Although GPS's first widespread use by geoscientists was to track plate motions, geoscientists have found that GPS can also be used to measure local movement due to changes in the amount of water, snow, and ice. This module guides students to read GPS graphs as scientists do, and use their interpretations of that data to support recommendations that address societal issues related to earthquakes, water resources, and glacier melting. Its flexible use, as in-class group work, homework, and lab activities, provide approximately two weeks of instruction that can be used in sequence, scattered throughout the semester, or used as individual, stand-alone pieces.
Webinar about teaching this module: Using GPS Data to Teach about the Earth in Introductory Undergraduate Courses: Plate Tectonics, Earthquakes, Water Cycle, and Ice Mass Change
Strengths of the Module
Flexibility This module can easily be used as individual units or as a complete module. Units 2-4 have a similar structure, so students can become comfortable with the approach if more than one unit is used. The student exercises can be used as homework, in class, or in lab, and the module supports student learning individually, in small groups, and/or in large-group discussions. The units are designed to be used in both large and small classes.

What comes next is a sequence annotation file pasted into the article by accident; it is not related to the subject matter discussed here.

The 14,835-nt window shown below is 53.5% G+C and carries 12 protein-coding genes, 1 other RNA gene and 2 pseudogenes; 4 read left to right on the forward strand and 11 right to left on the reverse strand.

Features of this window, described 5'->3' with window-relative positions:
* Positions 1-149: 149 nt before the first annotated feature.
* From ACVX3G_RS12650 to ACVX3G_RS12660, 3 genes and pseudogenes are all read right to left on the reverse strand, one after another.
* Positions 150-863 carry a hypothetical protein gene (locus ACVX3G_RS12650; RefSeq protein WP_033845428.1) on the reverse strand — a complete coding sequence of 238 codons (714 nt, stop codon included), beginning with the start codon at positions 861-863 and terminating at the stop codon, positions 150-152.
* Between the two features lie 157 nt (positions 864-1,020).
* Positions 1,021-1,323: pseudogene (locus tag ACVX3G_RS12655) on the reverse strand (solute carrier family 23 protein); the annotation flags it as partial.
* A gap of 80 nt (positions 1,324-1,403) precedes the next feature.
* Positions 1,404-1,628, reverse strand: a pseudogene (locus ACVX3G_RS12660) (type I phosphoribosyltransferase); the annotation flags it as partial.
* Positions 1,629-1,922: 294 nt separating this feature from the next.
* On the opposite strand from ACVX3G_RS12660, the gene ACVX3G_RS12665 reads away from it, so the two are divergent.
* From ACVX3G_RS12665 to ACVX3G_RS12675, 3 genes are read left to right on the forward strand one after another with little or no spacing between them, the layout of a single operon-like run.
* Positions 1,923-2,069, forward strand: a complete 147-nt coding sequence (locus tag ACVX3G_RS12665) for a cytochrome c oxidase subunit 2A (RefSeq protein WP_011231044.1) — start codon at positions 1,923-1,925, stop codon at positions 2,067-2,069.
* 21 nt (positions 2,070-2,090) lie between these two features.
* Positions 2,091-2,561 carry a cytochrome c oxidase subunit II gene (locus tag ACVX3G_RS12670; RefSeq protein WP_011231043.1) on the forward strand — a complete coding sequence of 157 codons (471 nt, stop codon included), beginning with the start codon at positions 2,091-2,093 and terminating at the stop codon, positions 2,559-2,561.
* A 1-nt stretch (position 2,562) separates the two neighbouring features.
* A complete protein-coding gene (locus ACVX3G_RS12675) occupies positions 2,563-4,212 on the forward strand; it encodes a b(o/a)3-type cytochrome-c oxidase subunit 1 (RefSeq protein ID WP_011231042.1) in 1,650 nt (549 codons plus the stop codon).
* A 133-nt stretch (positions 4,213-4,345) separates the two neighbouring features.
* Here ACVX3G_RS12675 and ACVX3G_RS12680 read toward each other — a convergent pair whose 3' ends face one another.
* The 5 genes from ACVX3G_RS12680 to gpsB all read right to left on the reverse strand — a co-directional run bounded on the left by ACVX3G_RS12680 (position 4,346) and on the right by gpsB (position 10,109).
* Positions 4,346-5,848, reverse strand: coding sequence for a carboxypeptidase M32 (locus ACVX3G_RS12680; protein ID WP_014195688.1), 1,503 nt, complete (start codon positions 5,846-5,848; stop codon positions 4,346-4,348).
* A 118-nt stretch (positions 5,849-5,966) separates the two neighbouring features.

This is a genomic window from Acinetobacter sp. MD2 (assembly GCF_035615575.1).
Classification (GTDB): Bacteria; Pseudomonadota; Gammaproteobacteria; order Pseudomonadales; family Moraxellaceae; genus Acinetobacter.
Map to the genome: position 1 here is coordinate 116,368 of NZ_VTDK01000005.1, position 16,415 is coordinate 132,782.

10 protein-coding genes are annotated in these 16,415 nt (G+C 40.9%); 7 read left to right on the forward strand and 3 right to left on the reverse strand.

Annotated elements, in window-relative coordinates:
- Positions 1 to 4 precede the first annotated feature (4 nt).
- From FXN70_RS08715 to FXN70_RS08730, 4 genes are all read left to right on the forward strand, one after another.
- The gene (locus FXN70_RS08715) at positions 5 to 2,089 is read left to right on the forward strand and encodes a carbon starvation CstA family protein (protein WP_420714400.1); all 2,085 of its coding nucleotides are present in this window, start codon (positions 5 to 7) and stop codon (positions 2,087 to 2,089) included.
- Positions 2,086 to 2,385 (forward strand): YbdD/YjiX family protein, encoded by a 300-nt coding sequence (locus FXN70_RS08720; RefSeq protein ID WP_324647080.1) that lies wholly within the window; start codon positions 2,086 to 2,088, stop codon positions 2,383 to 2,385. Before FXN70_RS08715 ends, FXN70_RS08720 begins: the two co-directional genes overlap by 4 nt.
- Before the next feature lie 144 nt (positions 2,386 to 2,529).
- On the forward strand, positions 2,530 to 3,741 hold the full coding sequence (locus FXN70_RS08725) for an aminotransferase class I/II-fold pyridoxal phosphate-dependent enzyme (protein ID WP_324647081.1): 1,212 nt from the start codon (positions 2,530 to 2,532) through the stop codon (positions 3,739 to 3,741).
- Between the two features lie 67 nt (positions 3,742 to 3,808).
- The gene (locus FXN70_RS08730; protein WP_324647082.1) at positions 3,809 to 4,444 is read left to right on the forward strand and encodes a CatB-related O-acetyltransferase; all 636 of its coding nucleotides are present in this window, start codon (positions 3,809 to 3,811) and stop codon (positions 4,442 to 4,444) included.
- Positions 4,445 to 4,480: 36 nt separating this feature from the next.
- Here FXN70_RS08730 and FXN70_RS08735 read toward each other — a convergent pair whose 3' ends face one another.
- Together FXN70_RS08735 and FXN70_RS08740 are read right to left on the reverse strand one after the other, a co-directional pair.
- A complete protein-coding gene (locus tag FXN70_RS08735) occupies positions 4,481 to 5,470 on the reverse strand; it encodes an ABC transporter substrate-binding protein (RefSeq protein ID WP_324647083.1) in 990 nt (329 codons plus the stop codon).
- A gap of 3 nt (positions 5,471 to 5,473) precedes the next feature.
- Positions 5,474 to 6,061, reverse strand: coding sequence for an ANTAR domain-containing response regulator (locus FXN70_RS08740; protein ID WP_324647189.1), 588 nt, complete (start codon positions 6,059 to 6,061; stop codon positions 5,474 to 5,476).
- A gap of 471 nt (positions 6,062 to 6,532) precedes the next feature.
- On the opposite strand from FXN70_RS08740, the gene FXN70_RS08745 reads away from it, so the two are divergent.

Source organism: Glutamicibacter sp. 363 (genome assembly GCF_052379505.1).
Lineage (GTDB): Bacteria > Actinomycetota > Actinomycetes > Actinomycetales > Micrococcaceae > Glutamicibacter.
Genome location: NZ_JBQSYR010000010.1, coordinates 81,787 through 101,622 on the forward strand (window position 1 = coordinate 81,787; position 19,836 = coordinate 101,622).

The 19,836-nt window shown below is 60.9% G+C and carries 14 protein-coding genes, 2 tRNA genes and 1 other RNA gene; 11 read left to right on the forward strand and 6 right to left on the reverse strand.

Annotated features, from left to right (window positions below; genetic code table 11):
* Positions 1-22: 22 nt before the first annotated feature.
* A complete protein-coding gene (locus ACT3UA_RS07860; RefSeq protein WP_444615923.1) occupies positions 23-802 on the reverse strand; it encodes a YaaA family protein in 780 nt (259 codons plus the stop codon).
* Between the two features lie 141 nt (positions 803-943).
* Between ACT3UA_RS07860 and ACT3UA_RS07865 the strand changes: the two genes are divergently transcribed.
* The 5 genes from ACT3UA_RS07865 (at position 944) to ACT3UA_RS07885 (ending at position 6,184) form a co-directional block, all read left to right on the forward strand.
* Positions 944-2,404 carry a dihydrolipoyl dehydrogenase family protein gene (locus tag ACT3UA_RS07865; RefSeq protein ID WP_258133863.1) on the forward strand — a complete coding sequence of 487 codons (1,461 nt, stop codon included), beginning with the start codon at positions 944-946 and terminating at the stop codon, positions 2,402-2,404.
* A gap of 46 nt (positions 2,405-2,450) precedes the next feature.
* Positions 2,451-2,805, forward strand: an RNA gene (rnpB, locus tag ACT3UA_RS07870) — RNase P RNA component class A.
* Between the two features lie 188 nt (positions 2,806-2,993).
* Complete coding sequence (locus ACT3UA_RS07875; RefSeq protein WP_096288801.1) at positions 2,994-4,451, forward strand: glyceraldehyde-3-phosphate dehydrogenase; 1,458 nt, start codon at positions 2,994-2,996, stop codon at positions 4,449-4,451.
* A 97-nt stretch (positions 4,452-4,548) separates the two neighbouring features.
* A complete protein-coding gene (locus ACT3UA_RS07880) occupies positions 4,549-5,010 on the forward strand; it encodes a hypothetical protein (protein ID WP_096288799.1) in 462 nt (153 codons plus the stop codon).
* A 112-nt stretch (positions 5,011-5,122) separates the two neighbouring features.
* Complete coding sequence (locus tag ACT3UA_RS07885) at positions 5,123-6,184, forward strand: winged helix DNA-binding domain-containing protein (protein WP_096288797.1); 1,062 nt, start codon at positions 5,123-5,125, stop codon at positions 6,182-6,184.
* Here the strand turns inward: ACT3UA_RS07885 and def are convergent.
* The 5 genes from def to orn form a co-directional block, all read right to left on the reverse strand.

Use real data to solve societally relevant problems This module presents students with authentic GPS data. By the end of each unit, they apply the knowledge and skills they developed to make data-supported recommendations about whether a community should spend money on earthquake preparations, whether people should invest in oceanfront property for retirement as related to glacier melting, and whether there needs to be restrictions on the amount of groundwater used during a drought. The units all use GPS data, so students do not need to learn new instruments and how to read different forms of data with each unit, despite the diverse topics the units cover.
Models scientific thought This module models scientific thought for students and guides them to approach reading data as scientists. Each unit asks students to make observations to describe data both qualitatively and quantitatively, interpret what that data means after learning the geologic processes involved, and apply what they learned to support arguments. It has a strong metacognitive component, so students reflect on their thought process and learning.
Great fit for introductory-level classes in:
- earth science
- environmental science
- natural disasters
- geological hazards
- global changes
- earth system science